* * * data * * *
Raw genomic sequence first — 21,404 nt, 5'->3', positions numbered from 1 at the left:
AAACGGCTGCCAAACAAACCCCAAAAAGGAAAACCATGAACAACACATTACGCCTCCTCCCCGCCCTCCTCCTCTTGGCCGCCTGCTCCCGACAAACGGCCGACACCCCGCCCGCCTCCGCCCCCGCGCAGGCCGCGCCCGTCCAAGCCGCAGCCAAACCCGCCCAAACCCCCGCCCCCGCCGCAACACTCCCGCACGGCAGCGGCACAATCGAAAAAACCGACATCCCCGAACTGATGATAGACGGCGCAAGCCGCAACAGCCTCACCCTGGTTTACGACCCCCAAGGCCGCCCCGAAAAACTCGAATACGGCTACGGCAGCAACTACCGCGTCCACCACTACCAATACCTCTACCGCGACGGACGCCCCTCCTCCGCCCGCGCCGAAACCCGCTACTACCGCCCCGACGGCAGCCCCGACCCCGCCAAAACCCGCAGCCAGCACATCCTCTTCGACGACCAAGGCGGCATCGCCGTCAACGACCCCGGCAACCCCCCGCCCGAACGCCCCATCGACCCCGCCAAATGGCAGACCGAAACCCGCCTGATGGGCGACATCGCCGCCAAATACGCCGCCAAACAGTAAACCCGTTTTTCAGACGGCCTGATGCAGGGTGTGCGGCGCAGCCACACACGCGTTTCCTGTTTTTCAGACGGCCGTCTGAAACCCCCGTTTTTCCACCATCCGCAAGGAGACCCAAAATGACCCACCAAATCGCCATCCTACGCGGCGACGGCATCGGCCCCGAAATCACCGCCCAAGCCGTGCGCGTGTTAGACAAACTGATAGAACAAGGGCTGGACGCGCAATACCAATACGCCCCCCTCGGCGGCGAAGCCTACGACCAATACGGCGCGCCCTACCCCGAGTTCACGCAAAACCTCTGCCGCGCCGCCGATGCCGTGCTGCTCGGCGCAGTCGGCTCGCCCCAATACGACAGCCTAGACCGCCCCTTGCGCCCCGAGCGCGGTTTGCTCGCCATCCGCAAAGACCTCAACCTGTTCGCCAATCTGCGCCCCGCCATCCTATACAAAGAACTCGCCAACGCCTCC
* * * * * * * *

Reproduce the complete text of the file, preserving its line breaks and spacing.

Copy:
Raw genomic sequence first — 21,404 nt, 5'->3', positions numbered from 1 at the left:
AAACGGCTGCCAAACAAACCCCAAAAAGGAAAACCATGAACAACACATTACGCCTCCTCCCCGCCCTCCTCCTCTTGGCCGCCTGCTCCCGACAAACGGCCGACACCCCGCCCGCCTCCGCCCCCGCGCAGGCCGCGCCCGTCCAAGCCGCAGCCAAACCCGCCCAAACCCCCGCCCCCGCCGCAACACTCCCGCACGGCAGCGGCACAATCGAAAAAACCGACATCCCCGAACTGATGATAGACGGCGCAAGCCGCAACAGCCTCACCCTGGTTTACGACCCCCAAGGCCGCCCCGAAAAACTCGAATACGGCTACGGCAGCAACTACCGCGTCCACCACTACCAATACCTCTACCGCGACGGACGCCCCTCCTCCGCCCGCGCCGAAACCCGCTACTACCGCCCCGACGGCAGCCCCGACCCCGCCAAAACCCGCAGCCAGCACATCCTCTTCGACGACCAAGGCGGCATCGCCGTCAACGACCCCGGCAACCCCCCGCCCGAACGCCCCATCGACCCCGCCAAATGGCAGACCGAAACCCGCCTGATGGGCGACATCGCCGCCAAATACGCCGCCAAACAGTAAACCCGTTTTTCAGACGGCCTGATGCAGGGTGTGCGGCGCAGCCACACACGCGTTTCCTGTTTTTCAGACGGCCGTCTGAAACCCCCGTTTTTCCACCATCCGCAAGGAGACCCAAAATGACCCACCAAATCGCCATCCTACGCGGCGACGGCATCGGCCCCGAAATCACCGCCCAAGCCGTGCGCGTGTTAGACAAACTGATAGAACAAGGGCTGGACGCGCAATACCAATACGCCCCCCTCGGCGGCGAAGCCTACGACCAATACGGCGCGCCCTACCCCGAGTTCACGCAAAACCTCTGCCGCGCCGCCGATGCCGTGCTGCTCGGCGCAGTCGGCTCGCCCCAATACGACAGCCTAGACCGCCCCTTGCGCCCCGAGCGCGGTTTGCTCGCCATCCGCAAAGACCTCAACCTGTTCGCCAATCTGCGCCCCGCCATCCTATACAAAGAACTCGCCAACGCCTCC